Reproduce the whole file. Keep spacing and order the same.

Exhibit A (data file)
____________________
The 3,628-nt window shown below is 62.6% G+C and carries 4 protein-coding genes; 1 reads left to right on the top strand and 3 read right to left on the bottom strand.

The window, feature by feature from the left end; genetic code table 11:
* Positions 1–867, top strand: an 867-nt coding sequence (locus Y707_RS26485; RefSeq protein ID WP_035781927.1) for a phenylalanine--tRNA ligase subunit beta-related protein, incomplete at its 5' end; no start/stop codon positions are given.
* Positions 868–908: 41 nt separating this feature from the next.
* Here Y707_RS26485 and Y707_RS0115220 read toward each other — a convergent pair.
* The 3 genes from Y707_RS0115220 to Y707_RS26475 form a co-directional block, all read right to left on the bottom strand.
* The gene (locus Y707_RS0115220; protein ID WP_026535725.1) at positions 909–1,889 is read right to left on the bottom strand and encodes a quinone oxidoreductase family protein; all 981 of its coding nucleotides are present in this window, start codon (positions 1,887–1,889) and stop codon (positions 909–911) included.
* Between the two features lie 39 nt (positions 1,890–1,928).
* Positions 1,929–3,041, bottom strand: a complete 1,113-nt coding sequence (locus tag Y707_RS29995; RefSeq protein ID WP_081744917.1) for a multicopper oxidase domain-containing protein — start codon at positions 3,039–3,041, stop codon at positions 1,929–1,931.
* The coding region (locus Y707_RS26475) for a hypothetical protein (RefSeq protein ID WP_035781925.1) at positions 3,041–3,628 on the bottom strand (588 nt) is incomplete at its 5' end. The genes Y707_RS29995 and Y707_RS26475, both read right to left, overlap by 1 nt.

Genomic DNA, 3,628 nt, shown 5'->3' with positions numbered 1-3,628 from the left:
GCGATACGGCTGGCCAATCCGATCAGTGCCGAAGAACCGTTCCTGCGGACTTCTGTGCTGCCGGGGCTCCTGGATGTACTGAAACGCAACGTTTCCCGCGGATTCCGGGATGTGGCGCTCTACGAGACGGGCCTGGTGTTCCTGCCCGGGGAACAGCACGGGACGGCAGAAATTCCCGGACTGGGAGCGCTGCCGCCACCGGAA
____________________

The 3,628-nt window shown below is 62.6% G+C and carries 4 protein-coding genes; 1 reads left to right on the top strand and 3 read right to left on the bottom strand.

The window, feature by feature from the left end; genetic code table 11:
* Positions 1–867, top strand: an 867-nt coding sequence (locus Y707_RS26485; RefSeq protein ID WP_035781927.1) for a phenylalanine--tRNA ligase subunit beta-related protein, incomplete at its 5' end; no start/stop codon positions are given.
* Positions 868–908: 41 nt separating this feature from the next.
* Here Y707_RS26485 and Y707_RS0115220 read toward each other — a convergent pair.
* The 3 genes from Y707_RS0115220 to Y707_RS26475 form a co-directional block, all read right to left on the bottom strand.
* The gene (locus Y707_RS0115220; protein ID WP_026535725.1) at positions 909–1,889 is read right to left on the bottom strand and encodes a quinone oxidoreductase family protein; all 981 of its coding nucleotides are present in this window, start codon (positions 1,887–1,889) and stop codon (positions 909–911) included.
* Between the two features lie 39 nt (positions 1,890–1,928).
* Positions 1,929–3,041, bottom strand: a complete 1,113-nt coding sequence (locus tag Y707_RS29995; RefSeq protein ID WP_081744917.1) for a multicopper oxidase domain-containing protein — start codon at positions 3,039–3,041, stop codon at positions 1,929–1,931.
* The coding region (locus Y707_RS26475) for a hypothetical protein (RefSeq protein ID WP_035781925.1) at positions 3,041–3,628 on the bottom strand (588 nt) is incomplete at its 5' end. The genes Y707_RS29995 and Y707_RS26475, both read right to left, overlap by 1 nt.

Genomic DNA, 3,628 nt, shown 5'->3' with positions numbered 1-3,628 from the left:
GCGATACGGCTGGCCAATCCGATCAGTGCCGAAGAACCGTTCCTGCGGACTTCTGTGCTGCCGGGGCTCCTGGATGTACTGAAACGCAACGTTTCCCGCGGATTCCGGGATGTGGCGCTCTACGAGACGGGCCTGGTGTTCCTGCCCGGGGAACAGCACGGGACGGCAGAAATTCCCGGACTGGGAGCGCTGCCGCCACCGGAA